So it was that the new vessels were to be 265' long and 28' broad ('Black Swans' were 283' x 38' and the new 'J' class Fleet destroyers 339' x 36'), with a speed of nearly 30 knots. Armament was to be six 4" HA/LA guns in three twin mountings, (two in the first design), and the torpedo tubes of the first design also dispensed with. Furthermore, they were to be fitted with ASDIC submarine detection, depth charges, and stabilizers. Truly a quart in a pint pot!

This is probably where the stability problems began. An inexperienced designer had created a completely new type of ship, and a different designer introduced major design features, all in a much smaller hull than anybody had previously worked on, (and therefore much more space and weight-critical). This was bound to be a major challenge, not least for DNC. Factor in the armament changes, with gun mountings increased by 50%, and torpedoes dispensed with, (the significance of this was that torpedoes were carried at deck level, and the only place for another gun mounting was some 10'-12' above deck level on the after deckhouse); if anybody has ever made or sailed a model, let alone the real thing, bells should have been ringing about STABILITY.

On 13 October, it was decided not only to develop and cost the torpedo-carrying version, but also to lengthen the hull of the accepted design by 7' to improve living space and trim, although the Admirals wanted 20'. More design details, not overly affecting the structure, were added and agreed by the First Sea Lord, Sir Roger Backhouse on 22 October, and in November the complicated mathematics of the Metacentric Height, based around the centre of gravity and therefore fundamental to the stability of a design was calculated, wrongly as it turns out, and in hindsight, perhaps not a surprise.

On 31 November 1938, the Board of the Admiralty gave approval to the design, described as 'Fast Escort Vessels', with a hull length of 278' Overall, 272' Waterline, and 264' between perpendiculars. They were to be 28' 3" broad, and their draught, that is the minimum depth of water required to float, was 7' 11". Displacement was calculated at 890 tons standard, and 1185 tons deep load -fuelled, crewed and ready to go. They were to be armed with three twin 4" guns, two machine guns and two Depth Charge throwers. The crew was to be 142 or 145 Officers and men, and in their small hulls, they were to carry enough oil fuel for 2500 nautical miles (A Statute mile is 5280', and a Nautical mile is 6080') at 15 knots, although their 19,000 SHP engines were capable of 29 knots.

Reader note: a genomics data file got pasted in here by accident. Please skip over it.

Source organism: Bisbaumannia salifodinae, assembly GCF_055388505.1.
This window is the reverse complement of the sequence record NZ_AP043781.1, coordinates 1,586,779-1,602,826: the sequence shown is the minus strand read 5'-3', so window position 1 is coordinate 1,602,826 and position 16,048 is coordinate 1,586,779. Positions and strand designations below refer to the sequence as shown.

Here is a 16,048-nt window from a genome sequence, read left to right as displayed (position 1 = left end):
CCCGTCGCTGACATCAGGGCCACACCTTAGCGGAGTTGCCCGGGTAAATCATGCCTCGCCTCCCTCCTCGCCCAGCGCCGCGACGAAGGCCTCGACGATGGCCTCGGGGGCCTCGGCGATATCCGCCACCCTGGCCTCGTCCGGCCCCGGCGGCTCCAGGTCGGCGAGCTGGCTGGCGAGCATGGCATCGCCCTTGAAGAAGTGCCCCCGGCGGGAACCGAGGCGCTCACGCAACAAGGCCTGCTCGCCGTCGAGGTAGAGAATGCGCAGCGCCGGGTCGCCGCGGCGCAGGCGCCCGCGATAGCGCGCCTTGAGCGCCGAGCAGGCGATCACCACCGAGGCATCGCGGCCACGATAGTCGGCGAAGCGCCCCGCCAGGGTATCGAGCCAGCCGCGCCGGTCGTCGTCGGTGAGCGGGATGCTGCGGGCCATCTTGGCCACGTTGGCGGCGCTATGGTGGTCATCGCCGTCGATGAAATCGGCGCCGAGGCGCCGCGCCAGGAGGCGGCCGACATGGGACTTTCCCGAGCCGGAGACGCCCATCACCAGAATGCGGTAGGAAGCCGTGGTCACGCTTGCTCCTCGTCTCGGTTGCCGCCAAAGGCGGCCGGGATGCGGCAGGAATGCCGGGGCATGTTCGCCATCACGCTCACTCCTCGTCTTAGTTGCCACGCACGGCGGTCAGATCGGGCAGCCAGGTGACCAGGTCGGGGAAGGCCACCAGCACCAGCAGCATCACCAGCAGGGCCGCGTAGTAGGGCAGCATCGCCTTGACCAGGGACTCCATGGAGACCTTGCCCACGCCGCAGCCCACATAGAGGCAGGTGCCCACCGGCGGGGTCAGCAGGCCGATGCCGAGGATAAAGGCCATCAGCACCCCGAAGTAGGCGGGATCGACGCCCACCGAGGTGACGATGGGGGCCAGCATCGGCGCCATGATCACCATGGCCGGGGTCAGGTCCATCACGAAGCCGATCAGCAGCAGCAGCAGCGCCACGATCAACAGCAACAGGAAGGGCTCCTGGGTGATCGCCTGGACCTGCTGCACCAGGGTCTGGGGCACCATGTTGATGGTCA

Tenders were invited for the first ten units on 20 December 1938, and were to be received back at the Admiralty on 20 January 1939. Plainly, design work was still going on, because on 31 January, discussions with the builders were taking place over something as fundamental as whether the ships should be built of mild or galvanised steel, and on 8 February, the building drawings were sent simultaneously to the Board of the Admiralty and the builders, and neither could agree on the weight of the hull. Little surprise therefore, that DNC decided on an increase of 6" in beam (width), and then asked for a further 3", in an attempt to improve stability. On 15 February, the builders were informed that the beam was to be increased by 9" to 29'. On 14 March 1939, Sir Dudley Pound, the First Sea Lord, directed that in order to speed production, the second batch of ten were to be repeats of the first ten; which were were ordered, straight off the drawing board, on 21 March 1939, and the second ten were ordered on 11 April. The first units were laid down by the builders on 8 June 1939, being the first date that vessels of this type could be commenced because of Treaty obligations -War imminent and still playing by the rules! So around £860,000 of taxpayers' money had been committed to produce 20 ships straight off the drawing board, which DNC had reason to think were unstable. How did we win the War?


They were named after Fox Hunts, and the first of the class, ATHERSTONE, nearing completion, was inclined at Birkenhead on 7 February 1940. Inclination is when a vessel is deliberately tilted, (in a controlled manner in a closed dock) to make sure that the calculations of the designer, or changes made whilst in the hands of the dockyard, like weight, centre of gravity, are still correct, and the ship is safe. The story is that during inclining, she kept going over, and ended up jammed against Cammell Laird's Dock wall. Probably not, but DNCs diary says "....ATHERSTONE's inclining results. GM 1 foot less than calculated, bad error in calculation, shall have to do something drastic". You bet. (GM is the Metacentric Height, which must be well above the Centre of Gravity to ensure safety; (KM=KB+BM if you really want to know)). It turned out that the distance between the upper deck and the keel had been taken at 7' instead of 17', and this was not noticed, apparently, because the ship was so much smaller than previous designs. Also, ATHERSTONE turned out to be 60-70 tons heavier than estimated. Something had to be done, and quickly.